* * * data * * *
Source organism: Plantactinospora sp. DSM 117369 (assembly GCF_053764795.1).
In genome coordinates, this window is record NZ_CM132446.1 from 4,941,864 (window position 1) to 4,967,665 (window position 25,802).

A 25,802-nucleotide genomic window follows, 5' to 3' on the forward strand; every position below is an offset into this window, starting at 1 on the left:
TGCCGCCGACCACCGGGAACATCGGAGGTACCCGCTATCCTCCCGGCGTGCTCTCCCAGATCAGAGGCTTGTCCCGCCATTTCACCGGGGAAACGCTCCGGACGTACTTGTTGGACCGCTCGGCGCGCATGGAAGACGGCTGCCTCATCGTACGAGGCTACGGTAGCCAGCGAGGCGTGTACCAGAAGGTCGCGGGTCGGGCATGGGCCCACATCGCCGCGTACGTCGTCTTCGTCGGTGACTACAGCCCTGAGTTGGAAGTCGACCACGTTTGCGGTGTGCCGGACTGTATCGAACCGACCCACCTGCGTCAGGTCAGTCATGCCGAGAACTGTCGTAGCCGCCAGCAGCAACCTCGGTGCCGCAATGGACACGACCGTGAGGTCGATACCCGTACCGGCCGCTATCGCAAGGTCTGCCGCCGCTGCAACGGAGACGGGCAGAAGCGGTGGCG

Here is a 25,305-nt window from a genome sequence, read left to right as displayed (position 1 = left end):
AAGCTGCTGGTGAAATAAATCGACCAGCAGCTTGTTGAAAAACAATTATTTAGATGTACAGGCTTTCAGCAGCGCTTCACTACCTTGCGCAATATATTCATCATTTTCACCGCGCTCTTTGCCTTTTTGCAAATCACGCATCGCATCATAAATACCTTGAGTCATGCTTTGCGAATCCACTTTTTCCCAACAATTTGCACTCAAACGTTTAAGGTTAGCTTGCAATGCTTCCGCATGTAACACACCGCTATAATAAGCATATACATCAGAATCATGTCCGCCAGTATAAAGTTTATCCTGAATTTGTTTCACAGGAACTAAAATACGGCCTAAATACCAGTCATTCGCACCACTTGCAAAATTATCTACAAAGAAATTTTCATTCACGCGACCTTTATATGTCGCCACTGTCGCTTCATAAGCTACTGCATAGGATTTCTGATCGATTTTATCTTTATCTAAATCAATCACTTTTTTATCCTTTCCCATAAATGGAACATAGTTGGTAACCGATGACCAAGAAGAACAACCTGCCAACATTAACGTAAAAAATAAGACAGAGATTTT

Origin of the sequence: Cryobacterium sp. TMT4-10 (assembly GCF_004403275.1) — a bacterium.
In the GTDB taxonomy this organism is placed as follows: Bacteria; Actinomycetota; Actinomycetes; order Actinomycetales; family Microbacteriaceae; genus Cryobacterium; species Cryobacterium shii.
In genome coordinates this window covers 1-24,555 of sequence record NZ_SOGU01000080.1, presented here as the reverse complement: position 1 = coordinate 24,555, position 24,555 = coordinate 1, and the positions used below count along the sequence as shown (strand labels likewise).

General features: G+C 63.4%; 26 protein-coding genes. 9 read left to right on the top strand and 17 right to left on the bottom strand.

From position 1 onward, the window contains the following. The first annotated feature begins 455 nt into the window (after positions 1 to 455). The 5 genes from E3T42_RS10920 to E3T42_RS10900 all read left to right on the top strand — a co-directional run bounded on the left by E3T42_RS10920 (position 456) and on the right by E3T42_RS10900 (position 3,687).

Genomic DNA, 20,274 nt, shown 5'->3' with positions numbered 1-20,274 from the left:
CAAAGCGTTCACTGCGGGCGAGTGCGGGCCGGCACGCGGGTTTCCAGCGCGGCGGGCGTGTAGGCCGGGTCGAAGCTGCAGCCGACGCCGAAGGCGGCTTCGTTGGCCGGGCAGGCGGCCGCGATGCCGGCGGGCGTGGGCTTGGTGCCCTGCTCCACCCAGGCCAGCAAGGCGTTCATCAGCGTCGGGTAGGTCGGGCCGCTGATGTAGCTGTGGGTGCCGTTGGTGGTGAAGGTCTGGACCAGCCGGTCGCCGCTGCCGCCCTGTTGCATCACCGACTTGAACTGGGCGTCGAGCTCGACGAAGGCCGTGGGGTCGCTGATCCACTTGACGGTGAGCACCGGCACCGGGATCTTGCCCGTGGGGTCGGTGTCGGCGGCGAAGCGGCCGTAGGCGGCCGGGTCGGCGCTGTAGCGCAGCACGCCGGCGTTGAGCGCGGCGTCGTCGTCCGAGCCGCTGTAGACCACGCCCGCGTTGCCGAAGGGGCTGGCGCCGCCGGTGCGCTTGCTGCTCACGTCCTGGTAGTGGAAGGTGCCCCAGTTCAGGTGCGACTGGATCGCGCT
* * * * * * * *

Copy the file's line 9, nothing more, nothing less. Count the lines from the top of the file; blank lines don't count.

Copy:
In genome coordinates this window covers 1-24,555 of sequence record NZ_SOGU01000080.1, presented here as the reverse complement: position 1 = coordinate 24,555, position 24,555 = coordinate 1, and the positions used below count along the sequence as shown (strand labels likewise).